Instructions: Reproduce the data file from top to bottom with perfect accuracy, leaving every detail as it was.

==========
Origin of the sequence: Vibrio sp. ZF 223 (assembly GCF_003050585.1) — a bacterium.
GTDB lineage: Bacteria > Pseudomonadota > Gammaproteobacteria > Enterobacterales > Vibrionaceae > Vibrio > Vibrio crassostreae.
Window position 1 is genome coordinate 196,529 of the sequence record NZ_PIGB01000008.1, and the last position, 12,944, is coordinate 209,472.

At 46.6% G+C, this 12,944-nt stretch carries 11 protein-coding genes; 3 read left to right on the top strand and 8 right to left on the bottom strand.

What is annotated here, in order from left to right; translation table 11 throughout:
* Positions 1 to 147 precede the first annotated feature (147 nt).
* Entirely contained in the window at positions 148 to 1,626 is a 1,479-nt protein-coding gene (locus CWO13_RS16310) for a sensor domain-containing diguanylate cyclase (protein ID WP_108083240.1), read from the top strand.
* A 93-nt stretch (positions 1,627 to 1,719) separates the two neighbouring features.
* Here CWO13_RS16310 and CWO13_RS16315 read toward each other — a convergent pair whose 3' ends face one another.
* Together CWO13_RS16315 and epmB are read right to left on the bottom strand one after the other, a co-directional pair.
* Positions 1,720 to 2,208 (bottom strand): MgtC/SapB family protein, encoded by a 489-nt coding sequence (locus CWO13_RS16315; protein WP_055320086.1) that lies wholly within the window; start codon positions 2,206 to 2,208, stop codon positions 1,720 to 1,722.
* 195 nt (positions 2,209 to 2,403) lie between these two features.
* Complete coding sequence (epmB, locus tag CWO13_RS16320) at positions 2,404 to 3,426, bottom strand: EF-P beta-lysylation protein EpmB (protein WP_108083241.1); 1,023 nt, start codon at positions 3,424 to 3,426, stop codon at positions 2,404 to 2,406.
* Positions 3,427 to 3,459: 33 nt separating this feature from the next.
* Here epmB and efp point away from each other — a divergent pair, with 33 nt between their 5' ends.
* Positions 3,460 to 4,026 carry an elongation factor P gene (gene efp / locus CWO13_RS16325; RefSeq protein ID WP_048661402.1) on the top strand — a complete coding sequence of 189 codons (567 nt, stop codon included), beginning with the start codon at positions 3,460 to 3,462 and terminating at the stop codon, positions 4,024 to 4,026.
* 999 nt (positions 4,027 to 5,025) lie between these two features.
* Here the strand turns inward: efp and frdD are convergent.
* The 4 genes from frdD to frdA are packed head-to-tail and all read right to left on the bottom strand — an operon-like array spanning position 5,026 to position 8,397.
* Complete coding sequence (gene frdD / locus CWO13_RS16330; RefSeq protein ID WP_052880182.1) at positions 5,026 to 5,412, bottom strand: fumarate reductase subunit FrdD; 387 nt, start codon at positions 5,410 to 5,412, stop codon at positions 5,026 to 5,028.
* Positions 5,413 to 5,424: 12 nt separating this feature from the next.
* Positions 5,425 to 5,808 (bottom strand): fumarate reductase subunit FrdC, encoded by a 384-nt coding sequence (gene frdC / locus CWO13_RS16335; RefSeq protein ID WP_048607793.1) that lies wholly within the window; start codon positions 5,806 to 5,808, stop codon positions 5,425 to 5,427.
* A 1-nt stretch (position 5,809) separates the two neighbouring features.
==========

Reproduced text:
Origin of the sequence: Vibrio sp. ZF 223 (assembly GCF_003050585.1) — a bacterium.
GTDB lineage: Bacteria > Pseudomonadota > Gammaproteobacteria > Enterobacterales > Vibrionaceae > Vibrio > Vibrio crassostreae.
Window position 1 is genome coordinate 196,529 of the sequence record NZ_PIGB01000008.1, and the last position, 12,944, is coordinate 209,472.

At 46.6% G+C, this 12,944-nt stretch carries 11 protein-coding genes; 3 read left to right on the top strand and 8 right to left on the bottom strand.

What is annotated here, in order from left to right; translation table 11 throughout:
* Positions 1 to 147 precede the first annotated feature (147 nt).
* Entirely contained in the window at positions 148 to 1,626 is a 1,479-nt protein-coding gene (locus CWO13_RS16310) for a sensor domain-containing diguanylate cyclase (protein ID WP_108083240.1), read from the top strand.
* A 93-nt stretch (positions 1,627 to 1,719) separates the two neighbouring features.
* Here CWO13_RS16310 and CWO13_RS16315 read toward each other — a convergent pair whose 3' ends face one another.
* Together CWO13_RS16315 and epmB are read right to left on the bottom strand one after the other, a co-directional pair.
* Positions 1,720 to 2,208 (bottom strand): MgtC/SapB family protein, encoded by a 489-nt coding sequence (locus CWO13_RS16315; protein WP_055320086.1) that lies wholly within the window; start codon positions 2,206 to 2,208, stop codon positions 1,720 to 1,722.
* 195 nt (positions 2,209 to 2,403) lie between these two features.
* Complete coding sequence (epmB, locus tag CWO13_RS16320) at positions 2,404 to 3,426, bottom strand: EF-P beta-lysylation protein EpmB (protein WP_108083241.1); 1,023 nt, start codon at positions 3,424 to 3,426, stop codon at positions 2,404 to 2,406.
* Positions 3,427 to 3,459: 33 nt separating this feature from the next.
* Here epmB and efp point away from each other — a divergent pair, with 33 nt between their 5' ends.
* Positions 3,460 to 4,026 carry an elongation factor P gene (gene efp / locus CWO13_RS16325; RefSeq protein ID WP_048661402.1) on the top strand — a complete coding sequence of 189 codons (567 nt, stop codon included), beginning with the start codon at positions 3,460 to 3,462 and terminating at the stop codon, positions 4,024 to 4,026.
* 999 nt (positions 4,027 to 5,025) lie between these two features.
* Here the strand turns inward: efp and frdD are convergent.
* The 4 genes from frdD to frdA are packed head-to-tail and all read right to left on the bottom strand — an operon-like array spanning position 5,026 to position 8,397.
* Complete coding sequence (gene frdD / locus CWO13_RS16330; RefSeq protein ID WP_052880182.1) at positions 5,026 to 5,412, bottom strand: fumarate reductase subunit FrdD; 387 nt, start codon at positions 5,410 to 5,412, stop codon at positions 5,026 to 5,028.
* Positions 5,413 to 5,424: 12 nt separating this feature from the next.
* Positions 5,425 to 5,808 (bottom strand): fumarate reductase subunit FrdC, encoded by a 384-nt coding sequence (gene frdC / locus CWO13_RS16335; RefSeq protein ID WP_048607793.1) that lies wholly within the window; start codon positions 5,806 to 5,808, stop codon positions 5,425 to 5,427.
* A 1-nt stretch (position 5,809) separates the two neighbouring features.